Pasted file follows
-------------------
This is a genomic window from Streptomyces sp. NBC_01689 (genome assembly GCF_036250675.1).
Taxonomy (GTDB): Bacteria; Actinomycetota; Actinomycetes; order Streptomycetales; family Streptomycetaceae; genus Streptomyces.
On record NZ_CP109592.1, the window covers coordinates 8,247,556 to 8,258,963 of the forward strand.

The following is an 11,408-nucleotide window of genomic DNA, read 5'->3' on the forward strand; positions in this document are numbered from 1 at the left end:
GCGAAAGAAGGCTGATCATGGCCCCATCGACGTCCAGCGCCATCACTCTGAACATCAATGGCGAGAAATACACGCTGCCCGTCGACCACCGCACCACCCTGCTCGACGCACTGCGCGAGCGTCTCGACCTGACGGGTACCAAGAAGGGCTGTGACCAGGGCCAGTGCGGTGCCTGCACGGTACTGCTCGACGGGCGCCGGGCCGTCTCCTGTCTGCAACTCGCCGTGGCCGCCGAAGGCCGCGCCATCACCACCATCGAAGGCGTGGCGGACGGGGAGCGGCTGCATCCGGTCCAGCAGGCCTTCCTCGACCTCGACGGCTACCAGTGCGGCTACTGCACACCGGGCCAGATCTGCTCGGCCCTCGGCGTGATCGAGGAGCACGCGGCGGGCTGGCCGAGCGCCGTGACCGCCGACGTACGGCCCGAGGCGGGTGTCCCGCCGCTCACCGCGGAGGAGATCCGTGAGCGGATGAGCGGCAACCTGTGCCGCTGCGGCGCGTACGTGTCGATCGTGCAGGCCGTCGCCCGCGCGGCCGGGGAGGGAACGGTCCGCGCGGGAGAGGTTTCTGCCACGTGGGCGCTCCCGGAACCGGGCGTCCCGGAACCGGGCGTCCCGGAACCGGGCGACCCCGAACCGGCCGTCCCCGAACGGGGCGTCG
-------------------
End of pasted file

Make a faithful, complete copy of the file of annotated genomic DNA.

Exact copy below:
This is a genomic window from Streptomyces sp. NBC_01689 (genome assembly GCF_036250675.1).
Taxonomy (GTDB): Bacteria; Actinomycetota; Actinomycetes; order Streptomycetales; family Streptomycetaceae; genus Streptomyces.
On record NZ_CP109592.1, the window covers coordinates 8,247,556 to 8,258,963 of the forward strand.

The following is an 11,408-nucleotide window of genomic DNA, read 5'->3' on the forward strand; positions in this document are numbered from 1 at the left end:
GCGAAAGAAGGCTGATCATGGCCCCATCGACGTCCAGCGCCATCACTCTGAACATCAATGGCGAGAAATACACGCTGCCCGTCGACCACCGCACCACCCTGCTCGACGCACTGCGCGAGCGTCTCGACCTGACGGGTACCAAGAAGGGCTGTGACCAGGGCCAGTGCGGTGCCTGCACGGTACTGCTCGACGGGCGCCGGGCCGTCTCCTGTCTGCAACTCGCCGTGGCCGCCGAAGGCCGCGCCATCACCACCATCGAAGGCGTGGCGGACGGGGAGCGGCTGCATCCGGTCCAGCAGGCCTTCCTCGACCTCGACGGCTACCAGTGCGGCTACTGCACACCGGGCCAGATCTGCTCGGCCCTCGGCGTGATCGAGGAGCACGCGGCGGGCTGGCCGAGCGCCGTGACCGCCGACGTACGGCCCGAGGCGGGTGTCCCGCCGCTCACCGCGGAGGAGATCCGTGAGCGGATGAGCGGCAACCTGTGCCGCTGCGGCGCGTACGTGTCGATCGTGCAGGCCGTCGCCCGCGCGGCCGGGGAGGGAACGGTCCGCGCGGGAGAGGTTTCTGCCACGTGGGCGCTCCCGGAACCGGGCGTCCCGGAACCGGGCGTCCCGGAACCGGGCGACCCCGAACCGGCCGTCCCCGAACGGGGCGTCG